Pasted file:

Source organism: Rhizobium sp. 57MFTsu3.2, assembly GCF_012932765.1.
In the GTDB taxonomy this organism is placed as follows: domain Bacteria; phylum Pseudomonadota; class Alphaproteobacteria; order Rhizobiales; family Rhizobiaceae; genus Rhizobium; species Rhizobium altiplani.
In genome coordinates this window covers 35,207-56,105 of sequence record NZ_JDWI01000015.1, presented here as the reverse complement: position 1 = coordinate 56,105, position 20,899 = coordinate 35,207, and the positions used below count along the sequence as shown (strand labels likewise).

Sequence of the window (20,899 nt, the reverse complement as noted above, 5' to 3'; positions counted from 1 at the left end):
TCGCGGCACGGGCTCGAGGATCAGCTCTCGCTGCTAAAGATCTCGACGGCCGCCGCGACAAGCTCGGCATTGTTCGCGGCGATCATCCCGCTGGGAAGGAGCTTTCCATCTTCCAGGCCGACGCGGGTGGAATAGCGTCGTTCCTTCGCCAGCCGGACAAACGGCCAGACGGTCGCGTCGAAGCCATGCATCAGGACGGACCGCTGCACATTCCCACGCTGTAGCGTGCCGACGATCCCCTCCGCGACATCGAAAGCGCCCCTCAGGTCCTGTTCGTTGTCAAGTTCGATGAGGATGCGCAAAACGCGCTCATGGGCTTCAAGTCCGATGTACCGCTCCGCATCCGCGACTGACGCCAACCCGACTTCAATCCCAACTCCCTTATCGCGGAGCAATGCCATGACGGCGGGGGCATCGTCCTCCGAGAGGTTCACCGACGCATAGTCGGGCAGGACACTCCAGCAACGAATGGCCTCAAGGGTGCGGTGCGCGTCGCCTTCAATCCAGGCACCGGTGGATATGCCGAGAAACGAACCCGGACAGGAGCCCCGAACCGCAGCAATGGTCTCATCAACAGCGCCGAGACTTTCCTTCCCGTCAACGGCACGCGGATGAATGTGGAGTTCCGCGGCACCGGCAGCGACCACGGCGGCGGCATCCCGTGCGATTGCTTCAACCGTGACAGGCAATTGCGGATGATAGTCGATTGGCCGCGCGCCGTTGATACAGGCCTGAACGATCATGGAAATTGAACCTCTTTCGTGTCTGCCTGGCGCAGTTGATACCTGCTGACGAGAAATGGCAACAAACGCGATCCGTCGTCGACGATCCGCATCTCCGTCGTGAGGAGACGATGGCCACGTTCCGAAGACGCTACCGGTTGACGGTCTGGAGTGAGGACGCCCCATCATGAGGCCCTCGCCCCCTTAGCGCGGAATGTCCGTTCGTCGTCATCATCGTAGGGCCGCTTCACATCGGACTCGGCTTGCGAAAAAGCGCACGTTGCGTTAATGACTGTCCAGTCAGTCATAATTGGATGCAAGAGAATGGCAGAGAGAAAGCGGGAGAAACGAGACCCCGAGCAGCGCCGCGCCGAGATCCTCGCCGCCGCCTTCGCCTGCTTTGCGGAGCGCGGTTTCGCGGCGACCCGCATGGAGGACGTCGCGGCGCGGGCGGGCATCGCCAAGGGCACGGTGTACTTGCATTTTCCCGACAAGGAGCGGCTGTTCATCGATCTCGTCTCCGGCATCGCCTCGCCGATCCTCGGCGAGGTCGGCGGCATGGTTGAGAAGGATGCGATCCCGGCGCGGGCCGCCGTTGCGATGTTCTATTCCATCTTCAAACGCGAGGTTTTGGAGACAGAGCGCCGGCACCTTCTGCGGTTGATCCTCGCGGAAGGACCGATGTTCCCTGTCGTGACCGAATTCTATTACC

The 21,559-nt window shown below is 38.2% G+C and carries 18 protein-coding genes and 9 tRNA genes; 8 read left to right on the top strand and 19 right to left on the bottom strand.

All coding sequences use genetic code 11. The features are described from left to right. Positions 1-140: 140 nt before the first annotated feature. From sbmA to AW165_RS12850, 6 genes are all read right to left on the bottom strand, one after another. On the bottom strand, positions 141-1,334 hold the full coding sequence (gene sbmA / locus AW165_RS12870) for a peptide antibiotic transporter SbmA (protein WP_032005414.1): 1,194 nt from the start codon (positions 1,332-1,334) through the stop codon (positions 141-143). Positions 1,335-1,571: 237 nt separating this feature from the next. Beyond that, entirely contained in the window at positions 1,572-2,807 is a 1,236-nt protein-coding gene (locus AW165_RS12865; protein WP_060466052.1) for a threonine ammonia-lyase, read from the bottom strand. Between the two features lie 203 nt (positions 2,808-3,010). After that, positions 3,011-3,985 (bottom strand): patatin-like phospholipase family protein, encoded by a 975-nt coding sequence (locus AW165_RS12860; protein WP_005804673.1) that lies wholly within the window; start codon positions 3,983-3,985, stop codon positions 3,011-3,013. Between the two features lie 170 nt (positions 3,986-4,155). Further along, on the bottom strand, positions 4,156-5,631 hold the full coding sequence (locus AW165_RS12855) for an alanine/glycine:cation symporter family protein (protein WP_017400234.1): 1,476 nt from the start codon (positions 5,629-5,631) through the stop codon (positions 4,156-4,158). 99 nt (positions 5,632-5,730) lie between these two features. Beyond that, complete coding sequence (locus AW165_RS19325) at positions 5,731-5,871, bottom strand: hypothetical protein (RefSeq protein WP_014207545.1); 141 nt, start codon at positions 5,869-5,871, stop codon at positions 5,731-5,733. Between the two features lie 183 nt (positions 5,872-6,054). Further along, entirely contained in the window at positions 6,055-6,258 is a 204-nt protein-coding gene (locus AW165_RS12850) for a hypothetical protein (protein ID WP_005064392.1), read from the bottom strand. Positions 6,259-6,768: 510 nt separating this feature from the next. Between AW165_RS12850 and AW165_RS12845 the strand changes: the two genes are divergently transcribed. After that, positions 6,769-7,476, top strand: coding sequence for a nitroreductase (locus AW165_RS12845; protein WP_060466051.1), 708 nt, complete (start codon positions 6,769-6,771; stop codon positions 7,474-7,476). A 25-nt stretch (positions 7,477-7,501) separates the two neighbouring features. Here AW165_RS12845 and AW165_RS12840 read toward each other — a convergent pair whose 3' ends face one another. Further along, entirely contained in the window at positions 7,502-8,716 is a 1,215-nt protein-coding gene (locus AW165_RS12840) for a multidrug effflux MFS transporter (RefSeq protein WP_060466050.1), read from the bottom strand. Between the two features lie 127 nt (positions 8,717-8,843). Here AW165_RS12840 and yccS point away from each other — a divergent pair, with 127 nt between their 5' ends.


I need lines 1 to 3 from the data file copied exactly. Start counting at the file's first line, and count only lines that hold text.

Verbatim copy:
Source organism: Rhizobium sp. 57MFTsu3.2, assembly GCF_012932765.1.
In the GTDB taxonomy this organism is placed as follows: domain Bacteria; phylum Pseudomonadota; class Alphaproteobacteria; order Rhizobiales; family Rhizobiaceae; genus Rhizobium; species Rhizobium altiplani.
In genome coordinates this window covers 35,207-56,105 of sequence record NZ_JDWI01000015.1, presented here as the reverse complement: position 1 = coordinate 56,105, position 20,899 = coordinate 35,207, and the positions used below count along the sequence as shown (strand labels likewise).